Six Reasons to Eat More Apples and Pumpkins This Fall

The fall season brings with it brightly colored foliage, crisp fall air, cooler temperatures and delicious fall produce, including grounding root vegetables perfect for all of your fall meal prep. Although there is so much to love about the fall season, we are particularly fond of fall apples and pumpkins. As if you needed any more reasons to love apples and pumpkins, here are a few more to add to your list.

benefits of pumpkins and apples


#1 Apples are easy to enjoy

The USDA considers one small apple as one serving of fruit, so if you are looking to increase your daily servings of fruit, grab an apple. Plus, apples are easy to grab on the go and can be conveniently packed for the day ahead without much fuss. Simply wash and enjoy or cut into slices so you can easily dip them in your favorite nut or seed butter spread like pumpkin seed butter. (See pumpkin section below).

#2 Apples are versatile

Apples are incredibly versatile and can be eaten in a number of ways. Enjoy them raw on their own, atop a fall salad or in a morning bowl of oatmeal. Apples can even be used in your favorite fall desserts like apple pie. A super simple way to enjoy apples is to sauté them in a pan with a small spoonful  of coconut oil and a dash of cinnamon. Top with crushed pecans or walnuts for an added crunch and enjoy!

#3 Apples last a long time

Nothing lasts forever, but apples come pretty darn close. Freshly picked apples can last roughly 2 to 4 weeks when stored on your kitchen counter. For best results, store in your refrigerator crisper, where they can stay fresh for up to 6 to 8 weeks. All of those October apples can be used to make your family’s favorite holiday dessert come the holiday season.


#1 Best for baking (and cooking)

Just like fall apples, pumpkins are the perfect fall baking (or cooking) partner. When most people think of pumpkin, they think of pumpkin spiced lattes or pumpkin pie, but pumpkin is good for more than just coffee flavored beverages and dessert.

Maggie Michalczyk, registered dietitian and pumpkin expert notes, “Pumpkin is a good source of vitamin A, C, E as well and fiber and potassium. You can’t go wrong adding it to just about anything sweet or savory this fall!”

Pumpkin can be used in a number of recipes including:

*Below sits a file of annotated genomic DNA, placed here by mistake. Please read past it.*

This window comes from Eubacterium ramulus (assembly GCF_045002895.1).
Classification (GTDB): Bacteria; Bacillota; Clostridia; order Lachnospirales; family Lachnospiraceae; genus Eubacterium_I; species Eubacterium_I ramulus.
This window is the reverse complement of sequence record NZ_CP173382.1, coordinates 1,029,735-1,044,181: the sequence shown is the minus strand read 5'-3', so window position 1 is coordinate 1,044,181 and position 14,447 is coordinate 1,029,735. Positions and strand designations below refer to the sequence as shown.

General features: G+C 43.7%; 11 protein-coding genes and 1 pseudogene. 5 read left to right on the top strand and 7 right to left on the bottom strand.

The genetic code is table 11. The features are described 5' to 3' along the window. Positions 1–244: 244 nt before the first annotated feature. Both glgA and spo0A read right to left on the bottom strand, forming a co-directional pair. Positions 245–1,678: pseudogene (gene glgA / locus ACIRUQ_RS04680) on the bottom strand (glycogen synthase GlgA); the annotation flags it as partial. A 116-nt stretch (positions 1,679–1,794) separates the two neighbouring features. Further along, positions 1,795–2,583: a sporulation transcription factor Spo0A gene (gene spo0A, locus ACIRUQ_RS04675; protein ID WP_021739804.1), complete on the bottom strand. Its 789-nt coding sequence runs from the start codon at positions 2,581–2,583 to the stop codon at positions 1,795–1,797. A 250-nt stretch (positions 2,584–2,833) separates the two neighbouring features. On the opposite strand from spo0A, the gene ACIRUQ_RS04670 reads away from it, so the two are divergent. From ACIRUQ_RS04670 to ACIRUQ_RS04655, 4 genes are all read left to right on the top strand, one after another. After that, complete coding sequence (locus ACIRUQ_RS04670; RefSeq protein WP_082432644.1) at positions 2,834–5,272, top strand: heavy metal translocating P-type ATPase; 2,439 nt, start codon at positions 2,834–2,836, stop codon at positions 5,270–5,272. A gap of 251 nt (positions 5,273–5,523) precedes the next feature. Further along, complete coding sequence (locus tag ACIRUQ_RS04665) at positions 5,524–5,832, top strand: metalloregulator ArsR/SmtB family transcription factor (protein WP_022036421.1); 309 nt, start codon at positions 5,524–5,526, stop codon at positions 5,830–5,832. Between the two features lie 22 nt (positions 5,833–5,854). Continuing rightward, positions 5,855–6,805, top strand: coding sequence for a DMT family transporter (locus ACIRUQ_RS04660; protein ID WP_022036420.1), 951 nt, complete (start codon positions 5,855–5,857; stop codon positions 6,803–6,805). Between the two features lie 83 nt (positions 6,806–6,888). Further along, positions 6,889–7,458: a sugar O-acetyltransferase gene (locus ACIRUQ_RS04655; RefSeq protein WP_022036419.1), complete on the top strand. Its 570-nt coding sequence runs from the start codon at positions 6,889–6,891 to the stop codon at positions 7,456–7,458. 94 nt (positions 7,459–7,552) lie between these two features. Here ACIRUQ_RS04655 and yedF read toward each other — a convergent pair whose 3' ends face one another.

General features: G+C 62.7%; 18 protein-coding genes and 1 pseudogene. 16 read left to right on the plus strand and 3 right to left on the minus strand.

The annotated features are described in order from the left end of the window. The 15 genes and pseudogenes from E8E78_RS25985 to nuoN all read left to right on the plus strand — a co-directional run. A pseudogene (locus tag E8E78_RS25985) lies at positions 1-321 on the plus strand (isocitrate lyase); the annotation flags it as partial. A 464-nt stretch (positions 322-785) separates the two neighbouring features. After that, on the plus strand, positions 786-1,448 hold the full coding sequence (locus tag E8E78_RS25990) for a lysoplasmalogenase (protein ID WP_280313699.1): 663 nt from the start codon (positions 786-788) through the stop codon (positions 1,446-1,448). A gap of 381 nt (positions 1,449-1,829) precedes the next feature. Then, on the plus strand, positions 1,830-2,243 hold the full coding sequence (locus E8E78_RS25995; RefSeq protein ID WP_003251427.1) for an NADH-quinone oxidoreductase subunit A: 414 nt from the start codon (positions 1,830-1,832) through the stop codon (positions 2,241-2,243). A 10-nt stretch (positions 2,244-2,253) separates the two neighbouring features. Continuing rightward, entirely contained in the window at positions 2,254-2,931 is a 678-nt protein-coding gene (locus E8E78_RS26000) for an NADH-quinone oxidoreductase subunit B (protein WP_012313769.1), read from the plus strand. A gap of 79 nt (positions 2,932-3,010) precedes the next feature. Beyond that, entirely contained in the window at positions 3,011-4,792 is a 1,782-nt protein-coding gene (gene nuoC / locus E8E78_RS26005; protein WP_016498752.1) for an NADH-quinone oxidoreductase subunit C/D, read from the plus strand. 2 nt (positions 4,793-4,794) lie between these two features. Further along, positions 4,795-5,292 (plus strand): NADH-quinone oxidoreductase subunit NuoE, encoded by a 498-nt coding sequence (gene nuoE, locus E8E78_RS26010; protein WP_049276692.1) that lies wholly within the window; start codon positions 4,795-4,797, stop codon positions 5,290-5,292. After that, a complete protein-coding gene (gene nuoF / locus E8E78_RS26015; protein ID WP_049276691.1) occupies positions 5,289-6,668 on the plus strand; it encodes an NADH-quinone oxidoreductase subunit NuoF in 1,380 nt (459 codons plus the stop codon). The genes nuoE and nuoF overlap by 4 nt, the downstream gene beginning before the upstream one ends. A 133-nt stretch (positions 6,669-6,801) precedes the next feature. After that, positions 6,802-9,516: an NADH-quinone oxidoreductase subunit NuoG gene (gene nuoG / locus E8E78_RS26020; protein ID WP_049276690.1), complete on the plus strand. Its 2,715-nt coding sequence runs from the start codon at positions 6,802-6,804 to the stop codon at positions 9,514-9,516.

#2 Get more magnesium and plant protein from pumpkin seeds

One of the best parts about carving a pumpkin is saving the pumpkin seeds for roasting. Michalczyk says, “Pumpkin seeds are also a great source of magnesium –a very important mineral for working muscles and good sleep! Not eating meat? Pumpkin seeds are also a great source of plant protein. Sprinkle them on your salads all fall long!”

Although roasting with a small sprinkling of salt is delicious all on its own, get creative in the kitchen and try out some fun new flavor combinations like: 

  • Cinnamon + Sugar 
  • Chile Powder + Ground Cumin + Paprika
  • Dill + Garlic
  • Dried Oregano + Parmesan Cheese
  • Honey
  • Sriracha
  • Turmeric + Curry
  • Vinegar + Sea Salt

Bonus: Pumpkin seeds may even help with better sleep and maintaining healthy hormones.

#3 Save money and make your own pumpkin seed nut butter

Most people think of saving pumpkin seeds for roasting, but you can also use them to make a batch of homemade pumpkin seed butter. Need some recipe inspiration? Try these recipes for simple pumpkin seed butter or spiced pumpkin seed butter. Enjoy as you would traditional nut butter or other seed spreads: in your morning bowl of oatmeal, in your smoothie, slathered on a fall apple or straight off the spoon. Don’t worry, we won’t judge you. 

Apple and pumpkin picking season is upon us, so plan your trip to apple orchard and pumpkin patch and stock up on these two fall favorites.

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About Ashley Martens

Ashley Martens is a Wellness Writer based in Chicago, Illinois. With a background in a digital marketing coupled with her knowledge of general nutrition and a lifelong passion for all things health, wellness, fitness and nutrition, Ashley offers a healthy alternative to traditional writing. You can learn more Ashley and her writing over at her blog, Three to Five a Day.